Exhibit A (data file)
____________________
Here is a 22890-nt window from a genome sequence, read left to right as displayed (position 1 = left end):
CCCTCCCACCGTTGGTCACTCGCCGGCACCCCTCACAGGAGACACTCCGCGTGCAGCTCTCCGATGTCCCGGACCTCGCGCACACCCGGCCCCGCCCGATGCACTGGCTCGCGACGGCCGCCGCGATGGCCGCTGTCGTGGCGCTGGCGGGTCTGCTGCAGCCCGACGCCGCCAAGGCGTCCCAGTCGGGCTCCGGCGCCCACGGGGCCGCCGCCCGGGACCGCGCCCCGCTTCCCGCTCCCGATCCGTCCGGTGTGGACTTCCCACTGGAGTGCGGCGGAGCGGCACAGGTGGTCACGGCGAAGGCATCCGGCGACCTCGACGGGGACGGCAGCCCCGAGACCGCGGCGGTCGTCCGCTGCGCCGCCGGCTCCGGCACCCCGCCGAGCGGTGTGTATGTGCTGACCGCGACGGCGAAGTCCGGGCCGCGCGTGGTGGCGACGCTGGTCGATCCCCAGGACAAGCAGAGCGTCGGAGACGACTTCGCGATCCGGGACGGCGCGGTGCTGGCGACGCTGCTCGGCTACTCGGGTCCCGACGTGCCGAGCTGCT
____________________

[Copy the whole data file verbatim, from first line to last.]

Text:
Here is a 22890-nt window from a genome sequence, read left to right as displayed (position 1 = left end):
CCCTCCCACCGTTGGTCACTCGCCGGCACCCCTCACAGGAGACACTCCGCGTGCAGCTCTCCGATGTCCCGGACCTCGCGCACACCCGGCCCCGCCCGATGCACTGGCTCGCGACGGCCGCCGCGATGGCCGCTGTCGTGGCGCTGGCGGGTCTGCTGCAGCCCGACGCCGCCAAGGCGTCCCAGTCGGGCTCCGGCGCCCACGGGGCCGCCGCCCGGGACCGCGCCCCGCTTCCCGCTCCCGATCCGTCCGGTGTGGACTTCCCACTGGAGTGCGGCGGAGCGGCACAGGTGGTCACGGCGAAGGCATCCGGCGACCTCGACGGGGACGGCAGCCCCGAGACCGCGGCGGTCGTCCGCTGCGCCGCCGGCTCCGGCACCCCGCCGAGCGGTGTGTATGTGCTGACCGCGACGGCGAAGTCCGGGCCGCGCGTGGTGGCGACGCTGGTCGATCCCCAGGACAAGCAGAGCGTCGGAGACGACTTCGCGATCCGGGACGGCGCGGTGCTGGCGACGCTGCTCGGCTACTCGGGTCCCGACGTGCCGAGCTGCT